FIDDLER AND THE MELTING POT. Deresiewicz thinks that giving Tevya and his family America as a destination was important to the show’s success for a different reason than giving the show a happy ending (or at least avoiding an unhappy ending). He says: “The show was proposing itself as an origin myth. The story that began onstage concluded with its audience.” Deresiewicz argues that Fiddler arrived at a time —1964—when ethnic identity was becoming more important. The Jewish aspects of Fiddler were highly valued.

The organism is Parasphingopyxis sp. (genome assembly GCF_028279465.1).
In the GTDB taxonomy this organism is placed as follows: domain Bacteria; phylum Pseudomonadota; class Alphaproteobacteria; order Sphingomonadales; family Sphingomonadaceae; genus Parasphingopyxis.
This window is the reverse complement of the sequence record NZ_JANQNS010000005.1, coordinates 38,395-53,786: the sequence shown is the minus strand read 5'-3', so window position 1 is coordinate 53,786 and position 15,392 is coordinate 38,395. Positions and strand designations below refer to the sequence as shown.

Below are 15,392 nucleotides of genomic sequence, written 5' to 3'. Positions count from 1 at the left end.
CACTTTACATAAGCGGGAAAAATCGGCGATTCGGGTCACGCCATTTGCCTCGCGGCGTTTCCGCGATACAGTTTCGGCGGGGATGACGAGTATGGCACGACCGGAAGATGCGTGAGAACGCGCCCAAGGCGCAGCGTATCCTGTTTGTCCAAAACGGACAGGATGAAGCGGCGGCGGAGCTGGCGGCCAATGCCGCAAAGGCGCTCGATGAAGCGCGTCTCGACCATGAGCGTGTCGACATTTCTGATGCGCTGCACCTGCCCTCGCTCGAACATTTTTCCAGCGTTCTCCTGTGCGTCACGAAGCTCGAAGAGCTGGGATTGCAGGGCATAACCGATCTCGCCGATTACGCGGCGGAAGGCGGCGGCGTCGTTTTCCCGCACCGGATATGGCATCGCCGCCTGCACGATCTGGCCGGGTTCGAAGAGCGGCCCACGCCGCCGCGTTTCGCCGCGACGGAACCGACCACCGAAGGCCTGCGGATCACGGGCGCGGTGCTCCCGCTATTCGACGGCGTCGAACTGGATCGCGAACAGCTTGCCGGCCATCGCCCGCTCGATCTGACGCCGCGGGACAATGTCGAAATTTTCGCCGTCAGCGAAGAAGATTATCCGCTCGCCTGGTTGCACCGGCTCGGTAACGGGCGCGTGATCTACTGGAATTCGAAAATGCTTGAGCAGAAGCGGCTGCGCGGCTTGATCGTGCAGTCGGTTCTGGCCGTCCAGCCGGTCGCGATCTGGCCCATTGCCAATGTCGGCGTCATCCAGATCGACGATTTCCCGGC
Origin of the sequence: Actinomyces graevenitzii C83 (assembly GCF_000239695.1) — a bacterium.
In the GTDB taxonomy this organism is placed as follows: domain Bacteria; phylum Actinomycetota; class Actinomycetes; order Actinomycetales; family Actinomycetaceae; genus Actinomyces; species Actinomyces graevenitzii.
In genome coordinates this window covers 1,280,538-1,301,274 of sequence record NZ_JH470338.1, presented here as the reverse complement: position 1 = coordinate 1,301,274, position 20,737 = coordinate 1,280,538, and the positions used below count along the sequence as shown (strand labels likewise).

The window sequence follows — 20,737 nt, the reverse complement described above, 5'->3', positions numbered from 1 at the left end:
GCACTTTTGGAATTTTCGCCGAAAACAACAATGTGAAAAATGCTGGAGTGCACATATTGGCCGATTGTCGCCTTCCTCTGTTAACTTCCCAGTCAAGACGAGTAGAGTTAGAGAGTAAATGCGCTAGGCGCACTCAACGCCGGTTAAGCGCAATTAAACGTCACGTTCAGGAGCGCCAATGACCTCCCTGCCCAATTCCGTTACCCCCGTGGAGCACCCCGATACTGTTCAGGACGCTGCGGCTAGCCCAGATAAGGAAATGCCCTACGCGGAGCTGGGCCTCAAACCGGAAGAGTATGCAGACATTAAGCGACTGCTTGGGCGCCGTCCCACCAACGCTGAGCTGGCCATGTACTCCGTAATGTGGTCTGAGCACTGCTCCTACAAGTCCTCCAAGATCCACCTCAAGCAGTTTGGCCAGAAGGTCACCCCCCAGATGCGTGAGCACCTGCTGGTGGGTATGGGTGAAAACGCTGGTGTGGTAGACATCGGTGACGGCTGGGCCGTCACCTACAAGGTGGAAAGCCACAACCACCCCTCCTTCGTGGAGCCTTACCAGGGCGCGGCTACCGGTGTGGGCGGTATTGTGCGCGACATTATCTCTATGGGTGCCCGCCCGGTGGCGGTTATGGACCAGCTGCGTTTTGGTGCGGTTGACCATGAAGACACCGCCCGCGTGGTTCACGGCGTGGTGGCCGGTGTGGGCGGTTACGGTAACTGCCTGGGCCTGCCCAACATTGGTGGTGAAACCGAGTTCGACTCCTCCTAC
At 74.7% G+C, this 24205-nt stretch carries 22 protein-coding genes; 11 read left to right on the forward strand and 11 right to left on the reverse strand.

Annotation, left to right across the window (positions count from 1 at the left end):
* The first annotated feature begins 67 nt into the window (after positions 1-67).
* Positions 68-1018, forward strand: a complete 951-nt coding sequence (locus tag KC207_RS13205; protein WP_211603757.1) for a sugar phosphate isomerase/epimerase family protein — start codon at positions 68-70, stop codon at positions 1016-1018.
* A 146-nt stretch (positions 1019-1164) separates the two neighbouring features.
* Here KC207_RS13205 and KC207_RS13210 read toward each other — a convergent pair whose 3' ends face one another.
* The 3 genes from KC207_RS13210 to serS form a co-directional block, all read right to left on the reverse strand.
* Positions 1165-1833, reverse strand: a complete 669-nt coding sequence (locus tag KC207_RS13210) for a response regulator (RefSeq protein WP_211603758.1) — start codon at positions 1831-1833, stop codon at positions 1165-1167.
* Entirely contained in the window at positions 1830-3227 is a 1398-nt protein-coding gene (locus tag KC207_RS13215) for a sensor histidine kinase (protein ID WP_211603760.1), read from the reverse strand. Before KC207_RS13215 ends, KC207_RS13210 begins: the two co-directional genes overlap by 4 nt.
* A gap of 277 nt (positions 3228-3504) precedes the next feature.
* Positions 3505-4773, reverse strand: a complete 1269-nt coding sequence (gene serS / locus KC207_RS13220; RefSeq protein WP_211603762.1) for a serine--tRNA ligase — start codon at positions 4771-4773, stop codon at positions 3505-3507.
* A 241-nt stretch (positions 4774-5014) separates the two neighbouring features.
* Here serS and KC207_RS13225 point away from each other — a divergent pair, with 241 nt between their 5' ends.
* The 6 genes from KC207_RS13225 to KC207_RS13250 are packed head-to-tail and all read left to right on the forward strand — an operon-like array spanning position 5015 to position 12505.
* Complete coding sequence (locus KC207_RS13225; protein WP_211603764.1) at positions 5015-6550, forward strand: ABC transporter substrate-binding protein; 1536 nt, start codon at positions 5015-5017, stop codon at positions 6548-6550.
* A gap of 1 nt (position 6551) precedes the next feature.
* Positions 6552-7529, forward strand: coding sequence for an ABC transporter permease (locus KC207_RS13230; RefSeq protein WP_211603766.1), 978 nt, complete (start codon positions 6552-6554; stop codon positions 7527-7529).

The metaphor of America as a “melting pot” in which immigrants were assimilated to a homogenized American identity was about to be replaced. Daniel Moynihan and Nathan Glazer had published their book about New York City, BEYOND THE MELTING POT in 1963, in which they argued that immigrants had maintained their ethnic identity for generations and that they would continue to do so. This retrospective essay by Jane Perlez from 1983 discusses some of the ways that Moynihan and Glazer were correct. The essay also suggests just how controversial BEYOND THE MELTING POT was in 1963.

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